Every year I take a weekend to myself and go on a personal retreat. This tradition started years ago when I took a sick day from work and rode my bike from Atlanta to Alabama and back. When I returned I felt like I had been on vacation for weeks: my energy and spirit were renewed and I was overflowing with ideas (and my legs were sore as hell). The hours of mindless riding had given me time to think.
I decided to make it a tradition. Over the years, the activities have grown less physical but the core purpose remains the same:
- Get away from typical activities
- Get quiet
- Think about my long-term goals across areas of my life
- Generate ideas
I type up the following questions before the retreat:
For my roles (father / husband / employee / human being, etc.):
- Am I headed in the right direction?
- What could I be doing better?
- What should I stop doing?
- If I took my role as (insert role) more seriously, what would I change?
- If I was to be judged only by one role which would I want it to be and what next steps would I make to how I act in that role now?
I ask myself these questions (and type up a few short answers) before the retreat, and then I just try not to think and let my mind relax and wander. I have found that the insight and relaxation that comes from these retreats to be invaluable. I considered this tradition a personal quirk that flows from my natural inclination to be an introverted-ideation-thinker-type, so I was surprised to hear about the book The Zen Founder’s Guide to Founder Retreats.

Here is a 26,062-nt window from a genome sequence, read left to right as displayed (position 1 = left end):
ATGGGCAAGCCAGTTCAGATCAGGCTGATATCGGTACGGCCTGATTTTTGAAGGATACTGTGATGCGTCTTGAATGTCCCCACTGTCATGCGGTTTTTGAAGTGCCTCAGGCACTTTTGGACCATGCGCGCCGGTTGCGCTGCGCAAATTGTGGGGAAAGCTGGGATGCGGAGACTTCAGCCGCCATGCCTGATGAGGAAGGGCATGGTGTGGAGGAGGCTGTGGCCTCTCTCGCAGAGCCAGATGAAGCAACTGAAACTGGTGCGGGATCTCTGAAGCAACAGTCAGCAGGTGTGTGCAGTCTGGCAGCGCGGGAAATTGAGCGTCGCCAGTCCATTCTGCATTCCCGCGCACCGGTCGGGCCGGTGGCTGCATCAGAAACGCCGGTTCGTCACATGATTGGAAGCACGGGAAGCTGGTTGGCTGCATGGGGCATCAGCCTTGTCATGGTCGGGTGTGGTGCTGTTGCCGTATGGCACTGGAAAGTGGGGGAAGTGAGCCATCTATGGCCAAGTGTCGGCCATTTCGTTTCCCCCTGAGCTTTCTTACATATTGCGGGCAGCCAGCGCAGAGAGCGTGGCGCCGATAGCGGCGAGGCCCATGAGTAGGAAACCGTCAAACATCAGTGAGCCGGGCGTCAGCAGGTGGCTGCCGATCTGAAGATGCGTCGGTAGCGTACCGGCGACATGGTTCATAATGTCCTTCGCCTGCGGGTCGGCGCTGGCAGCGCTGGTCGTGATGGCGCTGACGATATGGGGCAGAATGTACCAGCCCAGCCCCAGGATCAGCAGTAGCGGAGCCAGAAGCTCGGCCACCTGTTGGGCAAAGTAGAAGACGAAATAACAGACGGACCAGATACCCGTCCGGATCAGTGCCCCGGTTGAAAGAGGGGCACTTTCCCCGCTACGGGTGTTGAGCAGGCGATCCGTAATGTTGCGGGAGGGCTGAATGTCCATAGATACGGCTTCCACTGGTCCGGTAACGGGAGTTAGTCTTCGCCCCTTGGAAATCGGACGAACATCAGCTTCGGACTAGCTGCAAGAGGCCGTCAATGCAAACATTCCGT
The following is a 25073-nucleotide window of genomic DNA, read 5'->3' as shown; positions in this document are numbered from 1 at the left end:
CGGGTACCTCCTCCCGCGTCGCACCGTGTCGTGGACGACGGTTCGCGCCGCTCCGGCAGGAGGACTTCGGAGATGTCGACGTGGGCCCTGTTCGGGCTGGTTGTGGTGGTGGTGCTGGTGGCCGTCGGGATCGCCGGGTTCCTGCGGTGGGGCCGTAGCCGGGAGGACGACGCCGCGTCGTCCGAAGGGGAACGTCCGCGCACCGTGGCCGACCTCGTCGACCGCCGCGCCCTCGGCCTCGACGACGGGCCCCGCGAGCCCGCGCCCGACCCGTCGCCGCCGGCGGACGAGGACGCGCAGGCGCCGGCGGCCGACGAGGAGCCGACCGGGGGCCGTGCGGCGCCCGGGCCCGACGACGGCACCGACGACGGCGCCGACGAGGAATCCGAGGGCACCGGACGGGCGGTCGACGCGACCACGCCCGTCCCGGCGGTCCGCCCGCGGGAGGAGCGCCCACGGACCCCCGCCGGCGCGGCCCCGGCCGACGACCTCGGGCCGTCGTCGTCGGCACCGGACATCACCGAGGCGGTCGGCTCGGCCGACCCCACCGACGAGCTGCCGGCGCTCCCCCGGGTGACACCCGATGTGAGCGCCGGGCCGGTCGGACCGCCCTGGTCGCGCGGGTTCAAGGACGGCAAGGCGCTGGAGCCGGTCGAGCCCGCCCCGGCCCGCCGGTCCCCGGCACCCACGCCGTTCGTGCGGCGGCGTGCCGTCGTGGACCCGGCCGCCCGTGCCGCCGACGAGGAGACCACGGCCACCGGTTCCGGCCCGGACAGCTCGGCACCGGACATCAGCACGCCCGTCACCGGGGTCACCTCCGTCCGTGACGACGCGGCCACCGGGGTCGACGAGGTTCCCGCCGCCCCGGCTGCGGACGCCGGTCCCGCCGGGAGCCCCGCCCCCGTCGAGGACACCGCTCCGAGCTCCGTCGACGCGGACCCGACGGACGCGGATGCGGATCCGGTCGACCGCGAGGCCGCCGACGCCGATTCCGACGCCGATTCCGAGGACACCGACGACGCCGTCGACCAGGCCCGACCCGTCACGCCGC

The book discusses a “founder” retreat although its advice isn’t specific to startup founders. This little book contains some great advice that I agree with from my retreat experience:
Start the retreat out doing nothing to get the worries of the day away and shift your mindset to relax a bit more. Unplug very aggressively – this is a “time-in” not a “time-out” from work, but not the day-to-day.
My first retreat not-on-a-bike I found myself “catching up on work” which limited my success. The time away should be planned as a notification-less time as much as possible. The book recommends using pen and paper (what are those?) for the planning and note-taking to enforce this.
Reflect on your past growth and successes as well as planning for the future.
The book guides you through some reflection questions around optimizing your business and personal development viewed through your past. My natural tendency is to focus on areas of improvement which steers things negatively; this focused reflection reminds you of strengths.
Avoid making decisions when you are low-energy.
This really isn’t retreat-specific advice but is just good life advice. The book uses the acronym: HALT (don’t make a decision when Hungry, Angry, Lonely, or Tired) They also mention avoiding big decisions when Vengeful, Irritated, or Ashamed. No word on what you should do when Forgetful.
Ask Big Scary Questions.
Retreats are a great way to step back and ask scary questions such as “Am I in the right career field?“, “Should I quit my job and go pro with my juggling?” and “Can my marriage be saved what with all the fighting about juggling?”
The book goes over this very well and points out that retreats are the best time to ask these questions but don’t put pressure on yourself to have an answer by the end of the retreat; the point is to examine it under the positive conditions of the retreat to help the final decision-making process.
Overall I loved this quick read and recommend it and taking personal retreats (even if they are just an afternoon) to anyone with any serious responsibility. Check out The Zen Founder Guide to Founder Retreats on Gumroad.